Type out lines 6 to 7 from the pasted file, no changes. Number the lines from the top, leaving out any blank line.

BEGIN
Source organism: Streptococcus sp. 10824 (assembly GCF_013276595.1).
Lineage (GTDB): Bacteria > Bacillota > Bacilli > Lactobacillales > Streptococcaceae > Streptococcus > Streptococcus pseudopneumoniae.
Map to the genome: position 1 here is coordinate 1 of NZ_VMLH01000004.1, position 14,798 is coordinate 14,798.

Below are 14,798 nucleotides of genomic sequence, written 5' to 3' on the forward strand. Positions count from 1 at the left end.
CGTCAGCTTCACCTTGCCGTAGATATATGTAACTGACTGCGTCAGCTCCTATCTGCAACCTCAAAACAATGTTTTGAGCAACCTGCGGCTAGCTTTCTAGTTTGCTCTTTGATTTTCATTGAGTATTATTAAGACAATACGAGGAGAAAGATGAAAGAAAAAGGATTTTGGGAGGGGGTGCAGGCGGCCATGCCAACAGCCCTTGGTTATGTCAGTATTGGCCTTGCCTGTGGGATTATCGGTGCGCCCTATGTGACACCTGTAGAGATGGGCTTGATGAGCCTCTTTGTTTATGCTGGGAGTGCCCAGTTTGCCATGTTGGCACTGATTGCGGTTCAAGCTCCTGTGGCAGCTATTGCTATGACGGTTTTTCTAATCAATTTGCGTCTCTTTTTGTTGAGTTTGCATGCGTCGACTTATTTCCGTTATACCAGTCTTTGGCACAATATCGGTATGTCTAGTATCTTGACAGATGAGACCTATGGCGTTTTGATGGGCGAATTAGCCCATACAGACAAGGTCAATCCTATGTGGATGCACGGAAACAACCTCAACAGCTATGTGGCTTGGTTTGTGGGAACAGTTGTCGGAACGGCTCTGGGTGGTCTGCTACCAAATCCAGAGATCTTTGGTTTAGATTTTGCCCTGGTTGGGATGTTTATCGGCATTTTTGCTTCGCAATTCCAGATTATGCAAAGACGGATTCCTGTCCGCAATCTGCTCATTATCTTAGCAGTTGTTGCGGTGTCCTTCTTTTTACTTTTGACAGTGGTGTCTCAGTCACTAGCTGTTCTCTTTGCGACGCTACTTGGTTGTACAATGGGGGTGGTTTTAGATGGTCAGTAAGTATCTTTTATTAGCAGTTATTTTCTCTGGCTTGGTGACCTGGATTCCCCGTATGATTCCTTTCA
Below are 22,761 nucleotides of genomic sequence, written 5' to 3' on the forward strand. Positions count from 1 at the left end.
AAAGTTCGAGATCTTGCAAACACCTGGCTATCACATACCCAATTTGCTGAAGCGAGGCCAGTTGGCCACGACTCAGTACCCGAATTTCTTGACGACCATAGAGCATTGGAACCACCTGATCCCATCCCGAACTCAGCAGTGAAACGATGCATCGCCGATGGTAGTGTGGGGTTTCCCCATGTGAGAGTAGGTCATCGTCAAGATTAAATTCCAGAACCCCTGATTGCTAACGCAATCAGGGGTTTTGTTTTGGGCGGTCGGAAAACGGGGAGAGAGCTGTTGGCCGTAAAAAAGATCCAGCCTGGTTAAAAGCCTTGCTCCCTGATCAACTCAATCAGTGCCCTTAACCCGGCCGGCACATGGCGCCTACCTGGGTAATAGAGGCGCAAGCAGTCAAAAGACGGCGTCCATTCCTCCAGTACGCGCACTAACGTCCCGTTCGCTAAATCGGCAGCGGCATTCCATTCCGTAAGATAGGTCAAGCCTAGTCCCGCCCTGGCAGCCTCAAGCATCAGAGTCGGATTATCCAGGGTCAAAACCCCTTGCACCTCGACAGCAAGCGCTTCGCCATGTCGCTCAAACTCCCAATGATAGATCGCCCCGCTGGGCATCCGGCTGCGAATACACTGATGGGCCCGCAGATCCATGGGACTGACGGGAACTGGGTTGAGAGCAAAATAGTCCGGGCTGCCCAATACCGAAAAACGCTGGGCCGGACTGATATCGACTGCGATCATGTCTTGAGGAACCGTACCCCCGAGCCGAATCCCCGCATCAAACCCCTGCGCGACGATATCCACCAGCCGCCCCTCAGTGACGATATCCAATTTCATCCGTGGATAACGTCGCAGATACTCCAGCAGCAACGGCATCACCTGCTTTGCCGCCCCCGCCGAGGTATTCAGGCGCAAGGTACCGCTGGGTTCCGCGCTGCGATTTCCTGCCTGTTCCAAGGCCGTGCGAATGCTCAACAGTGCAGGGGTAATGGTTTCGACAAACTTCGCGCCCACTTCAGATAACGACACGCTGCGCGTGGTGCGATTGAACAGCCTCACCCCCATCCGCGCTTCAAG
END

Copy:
Below are 22,761 nucleotides of genomic sequence, written 5' to 3' on the forward strand. Positions count from 1 at the left end.
AAAGTTCGAGATCTTGCAAACACCTGGCTATCACATACCCAATTTGCTGAAGCGAGGCCAGTTGGCCACGACTCAGTACCCGAATTTCTTGACGACCATAGAGCATTGGAACCACCTGATCCCATCCCGAACTCAGCAGTGAAACGATGCATCGCCGATGGTAGTGTGGGGTTTCCCCATGTGAGAGTAGGTCATCGTCAAGATTAAATTCCAGAACCCCTGATTGCTAACGCAATCAGGGGTTTTGTTTTGGGCGGTCGGAAAACGGGGAGAGAGCTGTTGGCCGTAAAAAAGATCCAGCCTGGTTAAAAGCCTTGCTCCCTGATCAACTCAATCAGTGCCCTTAACCCGGCCGGCACATGGCGCCTACCTGGGTAATAGAGGCGCAAGCAGTCAAAAGACGGCGTCCATTCCTCCAGTACGCGCACTAACGTCCCGTTCGCTAAATCGGCAGCGGCATTCCATTCCGTAAGATAGGTCAAGCCTAGTCCCGCCCTGGCAGCCTCAAGCATCAGAGTCGGATTATCCAGGGTCAAAACCCCTTGCACCTCGACAGCAAGCGCTTCGCCATGTCGCTCAAACTCCCAATGATAGATCGCCCCGCTGGGCATCCGGCTGCGAATACACTGATGGGCCCGCAGATCCATGGGACTGACGGGAACTGGGTTGAGAGCAAAATAGTCCGGGCTGCCCAATACCGAAAAACGCTGGGCCGGACTGATATCGACTGCGATCATGTCTTGAGGAACCGTACCCCCGAGCCGAATCCCCGCATCAAACCCCTGCGCGACGATATCCACCAGCCGCCCCTCAGTGACGATATCCAATTTCATCCGTGGATAACGTCGCAGATACTCCAGCAGCAACGGCATCACCTGCTTTGCCGCCCCCGCCGAGGTATTCAGGCGCAAGGTACCGCTGGGTTCCGCGCTGCGATTTCCTGCCTGTTCCAAGGCCGTGCGAATGCTCAACAGTGCAGGGGTAATGGTTTCGACAAACTTCGCGCCCACTTCAGATAACGACACGCTGCGCGTGGTGCGATTGAACAGCCTCACCCCCATCCGCGCTTCAAG